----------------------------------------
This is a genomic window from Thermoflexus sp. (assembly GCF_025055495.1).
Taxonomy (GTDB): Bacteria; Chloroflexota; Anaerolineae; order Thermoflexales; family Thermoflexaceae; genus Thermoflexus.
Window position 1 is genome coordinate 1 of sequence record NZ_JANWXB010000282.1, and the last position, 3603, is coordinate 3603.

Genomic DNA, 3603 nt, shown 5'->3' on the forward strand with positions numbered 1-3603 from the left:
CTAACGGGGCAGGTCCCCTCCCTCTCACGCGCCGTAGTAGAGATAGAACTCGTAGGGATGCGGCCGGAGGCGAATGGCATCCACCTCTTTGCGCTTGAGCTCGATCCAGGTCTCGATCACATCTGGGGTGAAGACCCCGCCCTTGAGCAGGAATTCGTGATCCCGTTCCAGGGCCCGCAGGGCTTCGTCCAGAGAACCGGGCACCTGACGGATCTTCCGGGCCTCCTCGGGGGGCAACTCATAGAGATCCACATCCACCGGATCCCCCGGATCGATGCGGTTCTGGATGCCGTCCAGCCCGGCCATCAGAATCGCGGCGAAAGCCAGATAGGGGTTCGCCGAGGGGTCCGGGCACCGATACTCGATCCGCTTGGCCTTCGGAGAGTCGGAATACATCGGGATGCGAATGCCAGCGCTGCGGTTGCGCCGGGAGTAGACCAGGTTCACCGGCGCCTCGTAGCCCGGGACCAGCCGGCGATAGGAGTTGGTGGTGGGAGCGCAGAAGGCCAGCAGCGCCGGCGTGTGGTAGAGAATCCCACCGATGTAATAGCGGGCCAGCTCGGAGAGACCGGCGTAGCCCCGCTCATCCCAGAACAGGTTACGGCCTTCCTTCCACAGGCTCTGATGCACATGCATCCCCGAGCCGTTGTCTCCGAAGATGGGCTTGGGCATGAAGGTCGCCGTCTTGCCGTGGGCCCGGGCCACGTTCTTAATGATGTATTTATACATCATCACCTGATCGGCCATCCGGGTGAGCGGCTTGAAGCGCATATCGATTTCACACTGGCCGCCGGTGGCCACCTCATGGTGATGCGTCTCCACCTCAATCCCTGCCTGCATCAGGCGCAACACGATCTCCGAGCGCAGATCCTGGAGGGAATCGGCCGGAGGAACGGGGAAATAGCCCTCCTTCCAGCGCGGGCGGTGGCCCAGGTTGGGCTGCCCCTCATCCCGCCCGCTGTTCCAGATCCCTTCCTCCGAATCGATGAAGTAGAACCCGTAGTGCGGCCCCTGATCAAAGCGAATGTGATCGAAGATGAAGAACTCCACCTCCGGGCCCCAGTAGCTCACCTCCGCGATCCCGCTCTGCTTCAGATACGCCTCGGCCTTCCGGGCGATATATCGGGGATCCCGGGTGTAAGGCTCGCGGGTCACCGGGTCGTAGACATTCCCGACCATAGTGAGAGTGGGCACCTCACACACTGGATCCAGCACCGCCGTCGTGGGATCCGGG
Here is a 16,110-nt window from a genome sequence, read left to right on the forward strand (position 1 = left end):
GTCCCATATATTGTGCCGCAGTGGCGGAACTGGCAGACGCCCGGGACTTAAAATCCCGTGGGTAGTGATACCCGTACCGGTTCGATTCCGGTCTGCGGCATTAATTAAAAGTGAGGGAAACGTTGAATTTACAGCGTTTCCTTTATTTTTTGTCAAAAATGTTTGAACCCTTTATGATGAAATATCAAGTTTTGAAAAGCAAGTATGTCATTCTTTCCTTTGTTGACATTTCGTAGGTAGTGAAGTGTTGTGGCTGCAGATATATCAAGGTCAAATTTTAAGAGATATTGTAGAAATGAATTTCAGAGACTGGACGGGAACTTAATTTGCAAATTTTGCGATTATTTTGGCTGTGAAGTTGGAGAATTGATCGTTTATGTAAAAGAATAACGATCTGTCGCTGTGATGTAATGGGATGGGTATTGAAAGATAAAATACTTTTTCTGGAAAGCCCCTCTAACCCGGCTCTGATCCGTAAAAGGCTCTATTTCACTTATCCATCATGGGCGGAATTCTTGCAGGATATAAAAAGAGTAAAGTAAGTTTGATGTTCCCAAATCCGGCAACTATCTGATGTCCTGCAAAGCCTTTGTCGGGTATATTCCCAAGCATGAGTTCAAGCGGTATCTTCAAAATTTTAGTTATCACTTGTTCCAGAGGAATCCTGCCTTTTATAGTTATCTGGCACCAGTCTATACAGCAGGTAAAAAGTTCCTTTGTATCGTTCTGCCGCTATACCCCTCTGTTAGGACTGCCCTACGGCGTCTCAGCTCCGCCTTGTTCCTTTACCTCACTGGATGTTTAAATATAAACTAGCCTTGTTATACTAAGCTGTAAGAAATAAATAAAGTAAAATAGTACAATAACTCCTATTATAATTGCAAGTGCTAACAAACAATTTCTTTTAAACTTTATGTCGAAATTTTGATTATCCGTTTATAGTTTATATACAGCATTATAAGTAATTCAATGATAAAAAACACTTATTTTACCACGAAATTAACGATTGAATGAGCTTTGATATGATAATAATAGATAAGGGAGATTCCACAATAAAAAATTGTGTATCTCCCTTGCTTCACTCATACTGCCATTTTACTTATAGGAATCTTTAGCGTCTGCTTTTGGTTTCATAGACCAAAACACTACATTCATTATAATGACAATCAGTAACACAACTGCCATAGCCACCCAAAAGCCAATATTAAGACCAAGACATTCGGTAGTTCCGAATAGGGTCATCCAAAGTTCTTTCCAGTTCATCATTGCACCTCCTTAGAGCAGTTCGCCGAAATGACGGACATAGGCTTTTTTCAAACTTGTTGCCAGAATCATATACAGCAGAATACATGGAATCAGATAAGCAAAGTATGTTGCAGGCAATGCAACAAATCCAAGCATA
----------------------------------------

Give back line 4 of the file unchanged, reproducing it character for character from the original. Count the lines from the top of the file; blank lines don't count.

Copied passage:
Genomic DNA, 3603 nt, shown 5'->3' on the forward strand with positions numbered 1-3603 from the left: